Contents: Contents: Part I: Statistics. Section I: Reducing Students' Fears. K.M. Dillon, Statisticophobia. K.W. Jacobs, Instructional Techniques in the Introductory Statistics Course: The First Class Meeting. B. Beins, Teaching the Relevance of Statistics Through Consumer-Oriented Research. M.W. Hastings, Statistics: Challenge for Students and the Professor. Section II: Evaluating Strategies. G. Cumming, The Introductory Statistics Course: Mixed Student Groups Preferred to Streamed. M.E. Magnello, C.J. Spies, Using Organizing Concepts to Facilitate the Teaching of Statistics. G.A. Forsyth, A Task-First Individual-Differences Approach to Designing a Statistics and Methodology Course. E.F. Ward, Statistics Mastery: A Novel Approach. M.C. Dillbeck, Teaching Statistics in Terms of the Knower. B. Mausner, E.F. Wolff, R.W. Evans, M.M. DeBoer, S.P. Gulkus, A. D'Amore, S. Hirsch, A Program of Computer Assisted Instruction for a Personalized Instructional Course in Statistics. L.J. Tromater, Teaching a Course in Computer-Assisted Statistical Analysis. R.J. Jannarone, Preparing Incoming Graduate Students for Statistics. M.Y. Quereshi, Teaching Undergraduate Statistics With and Without a Textbook. Section III: Illustrating Statistical Techniques. M.A. Shatz, The Greyhound Strike: Using a Labor Dispute to Teach Descriptive Statistics. D.E. Johnson, Demonstrating the Central Limit Theorem. A.E. Bartz, L. Wenstrom, How Biased Are Surveys Based on Partial Returns?: Statistics Texts Adopted by Psychology Departments. J.R. Levin, Modifications of a Regression-Toward-the-Mean Demonstration. J. Karylowski, Regression Toward the Mean Effect: No Statistical Background Required. M. Moore, An Empirical Investigation and a Classroom Demonstration of Reliability Concepts. J.D. Duke, Tables to Help Students Grasp Size Differences in Simple Correlations. R.H. Williams, A New Method for Teaching Multiple Regression to Behavioral Science Students. V.H. Schaefer, Teaching the Concept of Interaction and Sensitizing Students to Its Implications. Section IV: Generating Data Sets. P. Hettich, The Student as Data Generator. W.P. McGown, W.B. Spencer, For Statistics Classes: Data Sets With Integer Means and Standard Deviations. F.J. Dudek, Data Sets Having Integer Means and Standard Deviations. R.J. Gregory, Introduction to Computer Data Generators. R.S. Lehman, More on Computer Data Generators. L.J. Cake, R.C. Hostetter, DATAGEN: A BASIC Program for Generating and Analyzing Data for Use in Statistics Courses. Section V: Discussing Additional Issues. K. Hynek Dillon, A Funny Thing Happened to Me One Day in Statistics Class. M. Bossley, G. O'Neill, C. Parsons, J. Lockwood, Teaching Implications of Statistical Procedures Used in Current Research. L.M. Giambra, Mathematical Background and Grade-Point Average as Predictors of Course Grade in an Undergraduate Behavioral Statistics Course: A Replication. Part II: Research Methods. Section I: Evaluating Ethical Issues. B.K. Britton, Ethical and Educational Aspects of Participating as a Subject in Psychology Experiments. A. Miller, A Survey of Introductory Psychology Subject Pool Practices Among Leading Universities. G.K. Leak, Student Perception of Coercion and Value From Participation in Psychological Research. B.K. Britton, D. Richardson, S.S. Smith, T. Hamilton, Ethical Aspects of Participating in Psychology Experiments: Effects of Anonymity on Evaluation, and Complaints of Distressed Subjects. J.G. Adair, R.C.L. Lindsay, J. Carlopio, Social Artifact Research and Ethical Regulations: Their Impact on the Teaching of Experimental Methods. J.H. Korn, Coverage of Research Ethics in Introductory and Social Psychology Textbooks. W.B. Webb, My Problems With Human Subjects. Section II: Designing the Course. B.J. Underwood, The First Course in Experimental Psychology: Goals and Methods. J. Yoder, Teaching Students to Do Research. K. Chamberlain, Teaching the Practical Research Course. Section III: Reviewing the Literature. L.E. Gardner, A Relatively Painless Method of Introduction to the Psychological Literature Search. A.D. LeUnes, The Developmental Psychology Library Search: Can a Nonsense Assignment Make Sense? J.B. Mathews, "Hunting" for Psychological Literature: A Methodology for the Introductory Research Course. V.H. Parr, Course-Related Library Instruction for Psychology Students. V.H. Parr, Online Information Retrieval and the Undergraduate. R.A. Feinberg, D. Drews, D. Eynman, Positive Side Effects of Online Information Retrieval. L.K. Lewis, Bibliographic Computerized Searching in Psychology. C. Piotrowski, B. Perdue, Online Literature Retrieval: An Alternative Research Strategy. P.M. Baxter, The Benefits of In-Class Bibliographic Instruction. D.D. Buche, J.A. Glover, Teaching Students to Review Research as an Aid for Problem Solving. Section IV: Implementing Teaching Strategies. L.R. Vandervert, Operational Definitions Made Simple, Lasting, and Useful. W. Newton Suter, P. Frank, Using Scholarly Journals in Undergraduate Experimental Methodology Courses. E.L. Worthington, Jr., Increasing the Accuracy of Data Collected by Undergraduate Psychology Students From a College Class. K.W. Kerber, Rewards, Costs, and Helping: A Demonstration of the Complementary Nature of Experimental and Correlational Research. K.W. Kerber, Beyond Experimentation: Research Projects for a Laboratory Course in Psychology. A.S. Zeren, V. Parker Makosky, Teaching Observational Methods: Time Sampling, Event Sampling, and Trait Rating Techniques. P.R. Solomon, Science and Television Commercials: Adding Relevance to the Research Methodology Course. D.S. Glenwick, A.A. Burka, Relevance Rides Again: Enhancing the Attractiveness of Undergraduate Research Experiences. G.S. Howard, J.L. Engelhardt, Teaching Rival Hypotheses in Experimental Psychology. V.P. Falkenberg, A Funding Simulation for Use in an Advanced Experimental Laboratory Class. A.N. Katz, Demonstrating Semantic Memory in the Teaching Laboratory With a Paper-and-Pencil Task. P.R. Solomon, D.L. Morse, Teaching the Principles of Operant Conditioning Through Laboratory Experience: The Rat Olympics. J.W. Kling, Demonstration Experiments in Learned Taste Aversions. J.E. Ackil, E.F. Ward, Chickens in the Classroom: Introductory Laboratory Courses in Experimental Psychology. D.L. Rowland, E.K. Jordan, M. Olson, On the Use of Chicks as Experimental Laboratory Subjects. R.I. Evans, D.H. Rintala, T.J. Guthrie, B.E. Raines, Recruiting and Training Undergraduate Psychology Research Assistants for Longitudinal Field Investigations. J.C. Norcross, M. Wogan, Undergraduates as Researchers in Mental Health Settings. Section V: Using Computers. A.A. Hartley, L.A. Fisher, J.T. Hartley, Teaching the Arts of Psychological Research. A.A. Hartley, D.G. Smith, Vitamin C and the Common Cold: A Simulation for Teaching Methods of Research. J.O. Benedict, B.D. Butts, Computer Simulation or Real Experimentation: Is One Better for Teaching Experimental Design? J.R. Hovancik, Individualized Assignments in an Experimental Psychology Course. J.K. Bare, Microcomputers in the Introductory Laboratory. J.R. Hovancik, Using Microcomputers in the Undergraduate Laboratory. B.F. Peden, G.D. Steinhauer, FACES in the Lab and Faces in the Crowd: Integrating Microcomputers Into t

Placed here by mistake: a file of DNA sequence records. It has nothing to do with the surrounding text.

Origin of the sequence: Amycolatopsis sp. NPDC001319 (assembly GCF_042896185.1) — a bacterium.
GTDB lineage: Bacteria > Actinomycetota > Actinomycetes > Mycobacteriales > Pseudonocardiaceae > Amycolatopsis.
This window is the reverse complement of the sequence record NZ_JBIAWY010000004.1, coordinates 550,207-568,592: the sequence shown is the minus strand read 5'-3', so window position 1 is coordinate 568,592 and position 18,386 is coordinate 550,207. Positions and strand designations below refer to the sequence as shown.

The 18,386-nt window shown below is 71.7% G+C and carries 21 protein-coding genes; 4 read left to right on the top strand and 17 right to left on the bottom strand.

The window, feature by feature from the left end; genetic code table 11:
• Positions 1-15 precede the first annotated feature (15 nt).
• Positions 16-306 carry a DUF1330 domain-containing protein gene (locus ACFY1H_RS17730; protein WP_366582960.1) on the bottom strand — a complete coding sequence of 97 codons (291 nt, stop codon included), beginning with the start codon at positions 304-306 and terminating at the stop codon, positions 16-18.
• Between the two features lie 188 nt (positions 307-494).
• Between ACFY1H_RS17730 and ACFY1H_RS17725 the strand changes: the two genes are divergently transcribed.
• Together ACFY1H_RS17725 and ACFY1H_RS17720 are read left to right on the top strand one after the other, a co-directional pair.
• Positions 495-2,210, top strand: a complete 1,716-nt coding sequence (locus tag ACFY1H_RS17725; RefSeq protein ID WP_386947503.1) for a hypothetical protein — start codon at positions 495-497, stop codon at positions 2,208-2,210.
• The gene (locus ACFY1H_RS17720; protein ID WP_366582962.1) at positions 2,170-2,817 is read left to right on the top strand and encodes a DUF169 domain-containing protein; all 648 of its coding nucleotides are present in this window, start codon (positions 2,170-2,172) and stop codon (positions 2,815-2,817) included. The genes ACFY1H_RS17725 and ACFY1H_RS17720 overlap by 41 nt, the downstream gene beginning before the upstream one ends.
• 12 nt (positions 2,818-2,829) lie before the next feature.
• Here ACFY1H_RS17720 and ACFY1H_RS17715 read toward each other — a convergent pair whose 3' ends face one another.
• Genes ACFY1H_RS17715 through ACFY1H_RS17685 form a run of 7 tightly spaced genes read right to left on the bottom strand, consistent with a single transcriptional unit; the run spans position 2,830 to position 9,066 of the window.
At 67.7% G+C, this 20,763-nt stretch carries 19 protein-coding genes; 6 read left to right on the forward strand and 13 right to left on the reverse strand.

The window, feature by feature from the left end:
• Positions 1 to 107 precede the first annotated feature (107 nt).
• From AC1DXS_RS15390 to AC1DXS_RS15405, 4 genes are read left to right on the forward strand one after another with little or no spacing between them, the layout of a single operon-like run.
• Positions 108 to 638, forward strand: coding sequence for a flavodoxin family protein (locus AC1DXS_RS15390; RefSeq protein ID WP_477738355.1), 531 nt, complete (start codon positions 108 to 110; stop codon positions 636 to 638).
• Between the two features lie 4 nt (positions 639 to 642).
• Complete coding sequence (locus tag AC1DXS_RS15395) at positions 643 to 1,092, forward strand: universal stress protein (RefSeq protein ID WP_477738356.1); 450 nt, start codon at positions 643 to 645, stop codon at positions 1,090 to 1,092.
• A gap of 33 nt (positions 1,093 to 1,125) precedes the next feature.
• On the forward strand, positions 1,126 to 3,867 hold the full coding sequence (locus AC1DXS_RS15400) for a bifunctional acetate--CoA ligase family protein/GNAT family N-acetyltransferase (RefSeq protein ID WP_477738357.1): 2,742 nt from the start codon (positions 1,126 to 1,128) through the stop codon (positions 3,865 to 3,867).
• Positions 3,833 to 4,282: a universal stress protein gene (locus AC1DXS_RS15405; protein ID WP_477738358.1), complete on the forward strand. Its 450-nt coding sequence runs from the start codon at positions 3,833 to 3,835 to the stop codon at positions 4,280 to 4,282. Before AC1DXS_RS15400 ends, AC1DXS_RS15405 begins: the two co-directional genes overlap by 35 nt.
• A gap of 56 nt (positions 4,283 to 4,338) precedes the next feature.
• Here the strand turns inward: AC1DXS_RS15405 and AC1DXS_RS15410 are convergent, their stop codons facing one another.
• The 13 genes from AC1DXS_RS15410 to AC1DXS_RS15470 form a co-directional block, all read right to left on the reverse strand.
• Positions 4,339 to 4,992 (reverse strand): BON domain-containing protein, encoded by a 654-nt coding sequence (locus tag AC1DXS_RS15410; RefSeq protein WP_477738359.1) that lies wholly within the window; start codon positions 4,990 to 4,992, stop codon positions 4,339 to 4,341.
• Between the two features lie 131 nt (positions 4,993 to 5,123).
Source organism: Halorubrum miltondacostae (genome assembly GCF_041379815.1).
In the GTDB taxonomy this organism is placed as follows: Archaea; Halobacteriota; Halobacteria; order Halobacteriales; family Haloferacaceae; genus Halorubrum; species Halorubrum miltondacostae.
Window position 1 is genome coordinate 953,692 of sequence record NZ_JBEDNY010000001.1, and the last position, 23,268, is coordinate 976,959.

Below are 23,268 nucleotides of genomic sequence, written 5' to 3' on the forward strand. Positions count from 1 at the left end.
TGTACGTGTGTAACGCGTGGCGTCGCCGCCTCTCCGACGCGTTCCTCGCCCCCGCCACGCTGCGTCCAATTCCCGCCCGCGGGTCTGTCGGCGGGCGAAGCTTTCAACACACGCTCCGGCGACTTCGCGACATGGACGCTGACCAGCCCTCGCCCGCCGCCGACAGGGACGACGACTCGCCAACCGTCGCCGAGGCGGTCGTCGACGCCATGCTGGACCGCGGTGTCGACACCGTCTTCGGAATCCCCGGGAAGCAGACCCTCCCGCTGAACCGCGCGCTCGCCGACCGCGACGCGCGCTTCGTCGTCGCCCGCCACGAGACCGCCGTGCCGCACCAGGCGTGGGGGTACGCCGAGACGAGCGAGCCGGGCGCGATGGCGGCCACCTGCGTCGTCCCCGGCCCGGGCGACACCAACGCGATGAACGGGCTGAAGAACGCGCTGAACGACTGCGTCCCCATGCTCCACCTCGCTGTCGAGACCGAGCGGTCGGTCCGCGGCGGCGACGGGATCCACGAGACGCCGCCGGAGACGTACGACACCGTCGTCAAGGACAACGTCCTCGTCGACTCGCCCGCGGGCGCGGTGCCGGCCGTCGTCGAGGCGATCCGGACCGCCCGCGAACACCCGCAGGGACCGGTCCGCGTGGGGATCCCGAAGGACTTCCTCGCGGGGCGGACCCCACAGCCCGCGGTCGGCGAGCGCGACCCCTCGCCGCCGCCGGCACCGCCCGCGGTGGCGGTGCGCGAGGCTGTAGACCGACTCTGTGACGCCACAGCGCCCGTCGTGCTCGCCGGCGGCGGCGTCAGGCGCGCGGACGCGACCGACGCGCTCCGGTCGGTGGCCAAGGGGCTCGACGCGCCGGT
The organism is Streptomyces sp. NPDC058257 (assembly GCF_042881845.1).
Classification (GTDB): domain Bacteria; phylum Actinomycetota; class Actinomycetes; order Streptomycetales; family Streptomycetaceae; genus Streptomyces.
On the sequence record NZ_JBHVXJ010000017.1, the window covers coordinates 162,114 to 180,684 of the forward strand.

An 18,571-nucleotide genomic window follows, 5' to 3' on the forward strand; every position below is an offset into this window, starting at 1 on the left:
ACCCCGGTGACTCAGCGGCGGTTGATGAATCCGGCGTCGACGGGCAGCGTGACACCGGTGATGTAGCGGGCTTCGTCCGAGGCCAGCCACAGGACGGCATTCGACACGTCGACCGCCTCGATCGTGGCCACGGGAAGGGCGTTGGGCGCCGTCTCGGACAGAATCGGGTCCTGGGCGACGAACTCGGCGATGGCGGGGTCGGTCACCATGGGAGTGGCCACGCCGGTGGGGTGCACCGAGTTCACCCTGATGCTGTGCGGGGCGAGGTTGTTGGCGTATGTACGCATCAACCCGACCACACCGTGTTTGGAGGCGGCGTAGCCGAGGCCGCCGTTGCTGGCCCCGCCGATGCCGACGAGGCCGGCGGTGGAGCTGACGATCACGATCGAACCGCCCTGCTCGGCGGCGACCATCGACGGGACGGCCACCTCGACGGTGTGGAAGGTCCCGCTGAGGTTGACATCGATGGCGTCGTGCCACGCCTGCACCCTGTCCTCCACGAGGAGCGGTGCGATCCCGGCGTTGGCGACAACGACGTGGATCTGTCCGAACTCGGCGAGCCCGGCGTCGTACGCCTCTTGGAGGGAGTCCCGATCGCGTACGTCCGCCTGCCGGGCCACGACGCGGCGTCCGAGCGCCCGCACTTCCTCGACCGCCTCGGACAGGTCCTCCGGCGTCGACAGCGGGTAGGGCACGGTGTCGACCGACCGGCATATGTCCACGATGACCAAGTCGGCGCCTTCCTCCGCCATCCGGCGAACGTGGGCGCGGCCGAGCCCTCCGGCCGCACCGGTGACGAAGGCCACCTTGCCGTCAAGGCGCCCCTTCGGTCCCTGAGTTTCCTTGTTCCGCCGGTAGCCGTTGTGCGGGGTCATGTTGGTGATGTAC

Responsibility: edited by Mark E. Ware, Charles L. Brewer.